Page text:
Over the years, Oracle has run web scanning tools such as AppScan and WebInspect against Oracle E-Business Suite and a number of our customers have also submitted reports generated by these tools.
In this section we will share some of the experience we have gained through this process.
To get the best value of the effort you invest in the pen test, you should first secure your Oracle E-Business Suite instance as described in this document. In particular, you should ensure that the security settings that directly affect the web interface are set properly.
Refer to the following table and set the suggested values for the profile options.
|Profile Option||Profile Option Name||Suggested|
|FND Validation Level||FND_VALIDATION_LEVEL||Error|
|FND Function Validation Level||FND_FUNCTION_VALIDATION_LEVEL||Error|
|Framework Validation Level||FRAMEWORK_VALIDATION_LEVEL||Error|
|Restrict Text Input||FND_RESTRICT_INPUT||Y|
|Attachment File Upload Restriction Default||FND_SECURITY_FILETYPE_RESTRICT _DFLT||N (allowlist)|
|FND: Disable Antisamy Filter||FND_DISABLE_ANTISAMY_FILTER||N|
My Oracle Support Knowledge Document 946372.1, Secure Configuration of E-Business Suite Profiles, describes the Diagnostics and Validation profiles in more detail.
If you set diagnostics to "Yes", you will receive numerous reported issues concerning "Information Leakage". This is because when in diagnostics mode, Oracle E-Business Suite will return stack traces to the client to help in diagnosing problems.
Setting these to "Error" increases security by signing and validating many of the parameters that are not supposed to be modified on the client.
Setting this to "Y" activates the input scanner; the input scanner will check the input parameters for common malicious patterns and block the request if any are found.
Setting this to "N" enables an allowlist of authorized file extensions, rather than the default blocklist specified by "Y".
The web scanning tool attempt to find vulnerabilities of various types. In our experience the web-scanning tools excel at finding certain types of vulnerabilities and have less success with other types.
The tools are generally very good at finding these types of vulnerabilities and most reported issues are actual issues.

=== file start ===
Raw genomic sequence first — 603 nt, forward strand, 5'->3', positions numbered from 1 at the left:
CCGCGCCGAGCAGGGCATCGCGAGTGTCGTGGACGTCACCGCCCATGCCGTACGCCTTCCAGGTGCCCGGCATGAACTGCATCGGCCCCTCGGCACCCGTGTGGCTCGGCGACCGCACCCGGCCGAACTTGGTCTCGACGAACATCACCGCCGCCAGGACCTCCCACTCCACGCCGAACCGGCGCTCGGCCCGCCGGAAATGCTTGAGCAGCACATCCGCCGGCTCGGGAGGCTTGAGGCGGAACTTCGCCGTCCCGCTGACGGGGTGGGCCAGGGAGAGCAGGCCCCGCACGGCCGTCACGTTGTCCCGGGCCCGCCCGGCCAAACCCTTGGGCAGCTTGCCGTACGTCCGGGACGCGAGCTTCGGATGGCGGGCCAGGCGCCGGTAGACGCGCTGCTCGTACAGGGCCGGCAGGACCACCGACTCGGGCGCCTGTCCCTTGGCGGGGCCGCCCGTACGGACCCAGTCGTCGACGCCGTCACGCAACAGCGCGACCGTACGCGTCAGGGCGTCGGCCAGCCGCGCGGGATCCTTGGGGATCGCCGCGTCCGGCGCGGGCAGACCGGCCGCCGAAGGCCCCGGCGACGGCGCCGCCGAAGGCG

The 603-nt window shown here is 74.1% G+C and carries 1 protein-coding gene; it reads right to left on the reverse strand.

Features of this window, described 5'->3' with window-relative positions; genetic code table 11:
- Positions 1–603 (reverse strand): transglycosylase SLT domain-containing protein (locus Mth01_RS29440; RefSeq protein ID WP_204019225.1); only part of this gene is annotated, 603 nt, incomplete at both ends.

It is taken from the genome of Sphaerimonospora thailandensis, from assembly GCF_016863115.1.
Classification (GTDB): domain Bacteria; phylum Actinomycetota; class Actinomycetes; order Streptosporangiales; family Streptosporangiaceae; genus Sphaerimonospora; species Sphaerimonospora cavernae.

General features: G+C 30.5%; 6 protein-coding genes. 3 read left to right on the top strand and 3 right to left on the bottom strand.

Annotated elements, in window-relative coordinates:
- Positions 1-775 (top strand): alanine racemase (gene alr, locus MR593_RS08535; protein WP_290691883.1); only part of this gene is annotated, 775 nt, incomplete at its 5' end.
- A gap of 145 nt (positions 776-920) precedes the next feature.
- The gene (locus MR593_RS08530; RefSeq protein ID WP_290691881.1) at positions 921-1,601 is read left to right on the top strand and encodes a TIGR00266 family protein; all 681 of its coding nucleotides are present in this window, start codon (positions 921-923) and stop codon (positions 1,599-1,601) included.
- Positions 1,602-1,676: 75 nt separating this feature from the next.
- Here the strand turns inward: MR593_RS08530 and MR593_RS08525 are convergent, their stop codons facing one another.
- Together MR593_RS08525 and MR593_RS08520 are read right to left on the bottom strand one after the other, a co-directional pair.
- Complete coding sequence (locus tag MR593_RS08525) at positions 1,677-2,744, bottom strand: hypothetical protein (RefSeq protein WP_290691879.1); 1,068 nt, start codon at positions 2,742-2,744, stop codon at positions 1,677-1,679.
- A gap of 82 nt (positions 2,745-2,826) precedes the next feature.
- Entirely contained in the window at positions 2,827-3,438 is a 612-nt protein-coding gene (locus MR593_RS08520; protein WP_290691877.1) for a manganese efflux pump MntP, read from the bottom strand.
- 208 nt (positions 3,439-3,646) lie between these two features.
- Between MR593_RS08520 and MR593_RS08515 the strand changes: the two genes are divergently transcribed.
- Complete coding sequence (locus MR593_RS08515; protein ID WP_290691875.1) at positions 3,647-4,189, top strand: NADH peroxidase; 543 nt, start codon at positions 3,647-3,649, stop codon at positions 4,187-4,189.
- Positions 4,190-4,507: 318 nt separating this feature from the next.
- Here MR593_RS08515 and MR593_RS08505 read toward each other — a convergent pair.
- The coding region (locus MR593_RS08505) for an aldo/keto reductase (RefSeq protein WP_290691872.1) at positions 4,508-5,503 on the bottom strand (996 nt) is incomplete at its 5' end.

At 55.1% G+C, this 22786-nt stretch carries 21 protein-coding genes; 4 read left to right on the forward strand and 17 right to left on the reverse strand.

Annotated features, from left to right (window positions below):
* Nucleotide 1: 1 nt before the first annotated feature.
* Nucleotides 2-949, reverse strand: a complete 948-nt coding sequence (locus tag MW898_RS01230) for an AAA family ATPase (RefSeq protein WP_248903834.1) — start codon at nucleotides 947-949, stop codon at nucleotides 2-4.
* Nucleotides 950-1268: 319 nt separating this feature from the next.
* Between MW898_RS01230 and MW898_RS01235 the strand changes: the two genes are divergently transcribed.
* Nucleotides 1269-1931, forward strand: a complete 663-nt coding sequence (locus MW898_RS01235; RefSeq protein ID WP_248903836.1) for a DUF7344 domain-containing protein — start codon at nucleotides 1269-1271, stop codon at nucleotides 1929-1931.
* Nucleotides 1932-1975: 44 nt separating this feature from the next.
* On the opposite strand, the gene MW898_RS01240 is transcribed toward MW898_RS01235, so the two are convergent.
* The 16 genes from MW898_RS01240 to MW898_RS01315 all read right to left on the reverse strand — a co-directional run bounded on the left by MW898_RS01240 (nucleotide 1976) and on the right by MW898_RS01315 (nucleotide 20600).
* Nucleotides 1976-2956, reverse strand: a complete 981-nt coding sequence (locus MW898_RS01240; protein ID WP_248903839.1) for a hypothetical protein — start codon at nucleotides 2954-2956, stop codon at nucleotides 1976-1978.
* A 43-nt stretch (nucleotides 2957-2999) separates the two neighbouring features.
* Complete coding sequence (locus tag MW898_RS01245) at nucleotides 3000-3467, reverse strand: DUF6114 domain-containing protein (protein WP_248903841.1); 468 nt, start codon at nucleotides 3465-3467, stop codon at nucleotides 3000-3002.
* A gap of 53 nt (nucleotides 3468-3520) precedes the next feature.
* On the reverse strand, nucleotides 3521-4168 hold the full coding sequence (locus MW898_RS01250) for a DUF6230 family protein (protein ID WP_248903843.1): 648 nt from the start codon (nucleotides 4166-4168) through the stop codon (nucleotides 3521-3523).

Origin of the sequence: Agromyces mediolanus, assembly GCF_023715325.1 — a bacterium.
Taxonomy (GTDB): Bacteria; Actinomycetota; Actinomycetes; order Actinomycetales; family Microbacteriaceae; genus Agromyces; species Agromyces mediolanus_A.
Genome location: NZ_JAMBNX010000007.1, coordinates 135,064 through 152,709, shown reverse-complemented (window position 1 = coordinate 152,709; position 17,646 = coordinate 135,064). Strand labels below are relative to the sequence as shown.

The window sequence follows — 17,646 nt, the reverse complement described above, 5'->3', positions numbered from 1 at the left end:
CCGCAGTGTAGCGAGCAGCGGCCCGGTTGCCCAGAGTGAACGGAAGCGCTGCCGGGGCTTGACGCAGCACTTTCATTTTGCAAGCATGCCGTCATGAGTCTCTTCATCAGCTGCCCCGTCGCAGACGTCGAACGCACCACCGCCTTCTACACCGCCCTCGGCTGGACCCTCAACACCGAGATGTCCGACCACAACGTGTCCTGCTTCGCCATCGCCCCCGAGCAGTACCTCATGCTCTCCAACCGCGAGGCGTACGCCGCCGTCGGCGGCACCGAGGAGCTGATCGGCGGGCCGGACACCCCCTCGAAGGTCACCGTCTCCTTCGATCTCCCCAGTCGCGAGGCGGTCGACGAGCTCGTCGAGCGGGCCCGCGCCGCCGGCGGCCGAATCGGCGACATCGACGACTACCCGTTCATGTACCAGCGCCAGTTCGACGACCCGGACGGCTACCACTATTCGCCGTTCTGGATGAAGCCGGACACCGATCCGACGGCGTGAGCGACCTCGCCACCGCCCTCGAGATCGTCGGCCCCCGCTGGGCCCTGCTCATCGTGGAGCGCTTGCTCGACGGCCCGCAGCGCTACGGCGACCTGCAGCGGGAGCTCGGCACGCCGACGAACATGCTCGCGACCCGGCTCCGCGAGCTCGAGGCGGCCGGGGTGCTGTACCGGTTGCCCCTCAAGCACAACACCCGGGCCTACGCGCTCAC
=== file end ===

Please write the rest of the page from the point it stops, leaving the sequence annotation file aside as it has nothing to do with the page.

Finding these are much harder and generally the accuracy is lower than for Reflected XSS.
In the few cases we have seen the 'stored' claim was based on tainted input being carried between pages in a page flow, not necessarily in an 'executable page context' and certainly not stored in the database.
Tools tend to produce a high proportion of false positive for SQL Injections.
The most common reason for reported 'potential SQL Injections' is that the tool recognizes a database error code in the response and concludes that there might be a 'potential SQL Injection'.
The most common source of these 'database errors' is:
PL/SQL data type validation errors
JDBC connect errors
PL/SQL errors typically come from calling java or jsp URLs that call PLSQL APIs.
In this case, the server-side code is executing in the database and any error reported is likely to be "a database error". Typical errors are plsql data validation errors such as "buffer too small" and "that's not an integer" of the ORA-06502 family. Another source of error is "that string cannot be decoded", seen when messing with submitted cookie values.
These PL/SQL errors may be indicative of "Information Leakage" but they are not SQL Injections.
ORA-06502: PL/SQL: character string buffer too small
ORA-06502: PL/SQL: numeric or value error: number precision too large
ORA-06502: PL/SQL: numeric or value error: hex to raw conversion error
The JDBC connection errors are seen when the web scanning tool overwhelms the tested instance with a rapid fire of requests. In some cases the connection pool between the application tier and the database gets exhausted and no more database connections can be made. In this situation JDBC errors such as "read() returned -1" are thrown indicating that a database connection could not be made.
These errors may trigger the tool to report "potential SQL Injection" issues as the error stack includes reference to jdbc. Again a potential case of "Information Leakage" but not a SQL injection.
Oc4j, which is the servlet container used in Release 12.0 and 12.1, has the unusual feature that it just cannot say "no".
When it receives a request for a file that does not exist, it will always respond with a "200 OK" response with no content - the tool may have expected a "
404 Not Found".
Web scanning tools that rely solely on the response status code will think that the file exists and not notice that there is no content served. This may cause the tool to report the presence of "Sample Code," "Known Bad files," or "Alternate Version of File" when no such files exist.
Note that "no content" may be indicated by a Content-Length: 0 header or if the
Transfer-Encoding: chunked header is present the size of the first and only chunk will be 0.